Leadership Traits And Behaviors: Four Evidence-Based Suggestions

April 9, 2011 6 Comments

Most approaches to explaining leadership effectiveness focus on either leader traits (e.g. personality, intelligence, gender) or leader behaviors (e.g. directive, participative, charismatic, servant leadership). Both approaches have been shown to have merit, but how do traits and behaviors work together, and is one approach better than the other?

A new meta-analysis looked at evidence from 79 previously published studies to attempt to answer this question. The article is about 45 pages long, and I provide the full citation at the end of this post in case you are having trouble sleeping some evening. I think the four most interesting findings from the research are as follows:

1.     Although having certain traits may predispose individuals to certain behaviors, behaviors are the more important predictor of leadership effectiveness. (p. 40)

2.     Individuals who are high in Conscientiousness and Extraversion are more likely to be evaluated as effective leaders, and individuals high in Conscientiousness and Agreeableness tend to improve the performance of the groups they lead. (pp. 40-41). Overall, Conscientiousness was the most consistent predictor of leadership effectiveness (p. 37).

3.     Within the behavioral approach, transformational leadership was the most consistent predictor across a variety of effectiveness criteria (p. 37). Effective leaders must plan and schedule work, support and help their followers, and encourage and facilitate change (p. 41).

4.     The largely negative relationship found between passive leadership behavior and effectiveness suggests that even engaging in suboptimal leadership behaviors is better than inaction. Thus, leadership development initiatives should encourage individuals to proactively assume their leadership responsibilities rather than passively waiting to act until problems develop (p. 41).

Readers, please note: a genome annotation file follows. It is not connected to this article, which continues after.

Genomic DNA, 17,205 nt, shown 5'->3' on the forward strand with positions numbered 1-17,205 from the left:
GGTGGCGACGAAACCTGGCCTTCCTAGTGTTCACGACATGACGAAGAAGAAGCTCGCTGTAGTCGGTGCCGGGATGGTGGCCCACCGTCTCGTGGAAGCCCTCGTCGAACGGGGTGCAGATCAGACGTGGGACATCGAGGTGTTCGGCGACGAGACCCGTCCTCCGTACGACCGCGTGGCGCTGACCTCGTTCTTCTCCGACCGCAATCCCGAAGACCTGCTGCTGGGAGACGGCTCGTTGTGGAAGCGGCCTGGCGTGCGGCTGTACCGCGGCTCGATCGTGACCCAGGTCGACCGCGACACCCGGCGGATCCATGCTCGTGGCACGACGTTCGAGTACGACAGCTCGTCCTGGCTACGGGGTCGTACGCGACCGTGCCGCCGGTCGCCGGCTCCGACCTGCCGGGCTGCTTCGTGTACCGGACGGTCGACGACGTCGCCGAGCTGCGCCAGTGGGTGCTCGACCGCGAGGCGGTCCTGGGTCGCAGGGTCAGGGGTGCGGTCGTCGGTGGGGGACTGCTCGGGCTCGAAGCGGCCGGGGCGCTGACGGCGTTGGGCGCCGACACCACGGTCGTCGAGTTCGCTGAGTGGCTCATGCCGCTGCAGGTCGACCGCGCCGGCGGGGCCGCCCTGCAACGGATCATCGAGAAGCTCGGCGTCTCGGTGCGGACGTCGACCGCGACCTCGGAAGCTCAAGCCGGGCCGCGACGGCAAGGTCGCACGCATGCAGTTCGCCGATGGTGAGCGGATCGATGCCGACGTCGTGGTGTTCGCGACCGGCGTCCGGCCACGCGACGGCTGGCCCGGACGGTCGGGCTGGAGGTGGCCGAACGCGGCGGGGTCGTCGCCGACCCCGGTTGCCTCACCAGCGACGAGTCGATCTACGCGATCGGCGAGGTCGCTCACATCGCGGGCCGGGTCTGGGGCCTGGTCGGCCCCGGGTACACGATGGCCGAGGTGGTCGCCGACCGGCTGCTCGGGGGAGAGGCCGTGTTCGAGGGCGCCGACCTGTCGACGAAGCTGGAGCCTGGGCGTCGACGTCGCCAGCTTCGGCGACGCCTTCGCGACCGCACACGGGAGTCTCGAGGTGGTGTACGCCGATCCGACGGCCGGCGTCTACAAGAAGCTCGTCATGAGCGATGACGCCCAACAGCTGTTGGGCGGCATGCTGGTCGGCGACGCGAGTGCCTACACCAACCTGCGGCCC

Because the evidence shows that behaviors are the strongest predictors of leader effectiveness, we can and should train folks to be more effective leaders. Hire the most conscientious people you can find, but when you get ready to promote people into positions of leadership, make sure they have a proven record of mastering tasks, relating well with others, and responding to mandates for change.

Article citation: Derue, D.S. et al. (2011). Trait and behavioral theories of leadership: An integration and meta-analytic test of their relative validity. Personnel Psychology, 64: 7-52.

Related Posts:

Servant Leadership, Trust, And Team Performance

Leader Lab: The Downside Of Too Much Personality

Praise Grit

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Comments (6)

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  1. Very interesting stuff – thanks for sharing!

    [Reply]

    Bret L. Simmons Reply:

    Welcome, John. Glad you found it useful. Bret

    [Reply]

  2. davidburkus says:

    Interesting finding about conscientiousness. I’d think that would also predispose one to being a “micromanager.” (Although I’m starting to think the definition of micromanager is fast becoming “someone in authority that questions my work.”)

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    Bret L. Simmons Reply:

    That’s exactly right, David. There is good research out there that shows highly conscientious folks can be very inflexible. Thanks! Bret

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  3. Bret,

    Thanks for summarizing the article and picking what you believe to be several of the more salient points. Based on the information you shared, I cannot help but think of the old sayings, “lead by example” and “don’t tell me, show me”!

    If we want others to work well in groups, we must show them how to be agreeable (to an extent), and if we want honest employees, we sure better demonstrate what it means to act forthright and listen to your conscience.

    It is a shame we have to have studies prove this to us, as it should be common sense, but at least the information is getting out there!

    [Reply]

    Bret L. Simmons Reply:

    We can’t change our personality, Steve, but we can change our behavior. Love the advice you offer. Thanks! Bret

    [Reply]

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